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Cheney's Rich Retirement Deal Draws Gore Attack


Dick Cheney, the GOP nominee for vice president, came under fire from Al Gore's presidential campaign Saturday for his lucrative early-retirement deal with the oil-services giant he has led for five years as chief executive.

The board of Halliburton Co. approved the package for Cheney, the outgoing chairman and chief executive officer, on July 25, the day GOP presidential nominee George W. Bush named him as his running mate, said J. Landis Martin, a member of the board.

The package of stock options and other compensation is worth an estimated $20 million, the New York Times reported Saturday. A person close to Cheney said the estimate is "on the mark."

Gore campaign spokesman Douglas Hattaway seized on the report as further evidence that Bush and Cheney are tools of the oil industry.

"It sounds like Big Oil is making a big investment in the Bush-Cheney ticket," Hattaway said. "We knew that Bush and Cheney are both beholden to the oil industry, and this shows just how valuable the industry sees those ties."

The Gore campaign has sought to lay some blame on Bush and Cheney for high gasoline prices that have irked motorists this summer, especially in the Midwest, a key battleground of the presidential race.

But Karen Hughes, the Bush campaign's communications director, cast Cheney's compensation deal as a political asset for the GOP ticket.

"I think the American people should be pleased that they have a vice presidential nominee who has been a success in the private sector, who led a company that, under his management, doubled in size and became the largest and most innovative energy service company in the world," she said after a Bush campaign stop in Everett, Wash.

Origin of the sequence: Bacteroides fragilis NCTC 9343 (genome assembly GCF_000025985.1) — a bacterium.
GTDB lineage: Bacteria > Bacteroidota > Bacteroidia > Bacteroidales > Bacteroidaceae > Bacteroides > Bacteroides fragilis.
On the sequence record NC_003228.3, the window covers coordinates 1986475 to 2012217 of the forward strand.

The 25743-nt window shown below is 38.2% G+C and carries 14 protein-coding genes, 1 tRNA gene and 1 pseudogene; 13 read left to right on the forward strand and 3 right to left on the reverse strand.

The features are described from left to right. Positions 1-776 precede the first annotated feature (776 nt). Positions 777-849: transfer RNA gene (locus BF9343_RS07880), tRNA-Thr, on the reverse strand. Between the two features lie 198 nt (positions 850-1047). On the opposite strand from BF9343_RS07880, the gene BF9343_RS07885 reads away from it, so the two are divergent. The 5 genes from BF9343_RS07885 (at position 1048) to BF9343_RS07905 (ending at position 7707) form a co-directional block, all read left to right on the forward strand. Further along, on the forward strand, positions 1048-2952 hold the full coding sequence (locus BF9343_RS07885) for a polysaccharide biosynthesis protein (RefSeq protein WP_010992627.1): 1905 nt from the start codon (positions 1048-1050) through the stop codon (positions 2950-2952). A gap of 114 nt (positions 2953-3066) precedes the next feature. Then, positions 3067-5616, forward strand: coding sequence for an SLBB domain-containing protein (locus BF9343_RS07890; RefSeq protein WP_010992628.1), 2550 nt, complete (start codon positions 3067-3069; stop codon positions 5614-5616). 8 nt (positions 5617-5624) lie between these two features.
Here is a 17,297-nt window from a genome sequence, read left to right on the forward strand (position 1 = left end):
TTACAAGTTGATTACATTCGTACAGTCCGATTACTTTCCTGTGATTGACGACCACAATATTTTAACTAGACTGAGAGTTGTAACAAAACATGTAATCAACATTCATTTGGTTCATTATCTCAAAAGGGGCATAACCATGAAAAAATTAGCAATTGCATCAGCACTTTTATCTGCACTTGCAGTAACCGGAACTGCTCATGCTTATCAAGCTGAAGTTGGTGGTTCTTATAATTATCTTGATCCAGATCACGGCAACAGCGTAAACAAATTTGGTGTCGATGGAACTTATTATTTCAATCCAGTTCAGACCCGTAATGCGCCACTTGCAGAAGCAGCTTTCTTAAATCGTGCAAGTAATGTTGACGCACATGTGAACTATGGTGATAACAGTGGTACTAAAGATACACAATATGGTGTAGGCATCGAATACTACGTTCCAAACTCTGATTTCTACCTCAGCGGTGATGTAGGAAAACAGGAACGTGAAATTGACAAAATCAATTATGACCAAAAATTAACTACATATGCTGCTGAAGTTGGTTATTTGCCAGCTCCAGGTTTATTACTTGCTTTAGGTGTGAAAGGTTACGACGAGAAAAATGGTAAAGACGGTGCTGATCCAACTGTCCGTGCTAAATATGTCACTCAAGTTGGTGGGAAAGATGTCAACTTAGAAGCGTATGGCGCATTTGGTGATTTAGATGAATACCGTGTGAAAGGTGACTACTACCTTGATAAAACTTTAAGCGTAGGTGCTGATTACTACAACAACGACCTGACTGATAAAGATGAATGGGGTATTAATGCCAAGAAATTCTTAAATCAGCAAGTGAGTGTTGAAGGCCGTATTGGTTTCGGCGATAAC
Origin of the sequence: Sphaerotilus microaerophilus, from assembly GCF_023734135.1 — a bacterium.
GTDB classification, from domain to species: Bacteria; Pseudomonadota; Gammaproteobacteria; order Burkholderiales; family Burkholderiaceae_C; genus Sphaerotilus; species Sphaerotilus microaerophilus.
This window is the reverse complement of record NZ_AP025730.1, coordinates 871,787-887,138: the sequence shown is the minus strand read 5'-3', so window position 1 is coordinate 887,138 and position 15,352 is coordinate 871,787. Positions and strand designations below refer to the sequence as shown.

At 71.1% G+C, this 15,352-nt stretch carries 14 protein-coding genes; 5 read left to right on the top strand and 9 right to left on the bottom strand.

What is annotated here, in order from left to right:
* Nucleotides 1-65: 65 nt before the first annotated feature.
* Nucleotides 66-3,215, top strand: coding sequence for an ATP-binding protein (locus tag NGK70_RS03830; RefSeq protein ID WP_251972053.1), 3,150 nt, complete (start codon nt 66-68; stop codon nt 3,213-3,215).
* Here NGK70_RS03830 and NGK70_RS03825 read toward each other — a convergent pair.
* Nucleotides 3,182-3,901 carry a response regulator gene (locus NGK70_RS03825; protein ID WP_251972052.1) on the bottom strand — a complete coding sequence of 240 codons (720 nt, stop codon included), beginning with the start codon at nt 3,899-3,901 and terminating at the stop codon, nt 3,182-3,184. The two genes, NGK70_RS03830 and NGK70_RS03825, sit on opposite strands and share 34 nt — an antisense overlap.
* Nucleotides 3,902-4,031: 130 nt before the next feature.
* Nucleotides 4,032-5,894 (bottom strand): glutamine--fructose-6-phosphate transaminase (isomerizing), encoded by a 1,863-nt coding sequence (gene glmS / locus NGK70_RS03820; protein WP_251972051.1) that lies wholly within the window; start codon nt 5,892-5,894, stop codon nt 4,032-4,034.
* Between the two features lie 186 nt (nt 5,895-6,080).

The business ties of candidates for public office and senior government officials have often raised concerns about potential conflicts of interest.

To deflect such concerns, Cheney has resigned as a director of EDS, a Texas technology company, because it does business with the Pentagon. He also has taken a leave of absence from the boards of two other companies, Union Pacific Railroad and Procter & Gamble.

In defending Cheney, the Bush campaign has pointed to the millions of dollars that President Clinton's former Treasury secretary, Robert E. Rubin, collected from Goldman, Sachs & Co. when he stepped down as co-chief executive of the investment bank.

Cheney, a former Defense secretary, will remain on Halliburton's payroll until Wednesday, when he holds a final meeting in Houston with executives of the company, he said.

Halliburton's approval of early retirement for Cheney, 59, gives him roughly $10 million more than he would have received if the board had insisted he resign instead, said Martin, the Halliburton board member.

The exact amount of Cheney's package is hard to determine because the compensation is largely in the form of restricted stock and stock options, and the value fluctuates with the stock price, he said.

Martin said it was normal for the board to approve early retirement for a senior executive who is leaving the company on good terms.


Times staff writer Dana Calvo contributed to this story

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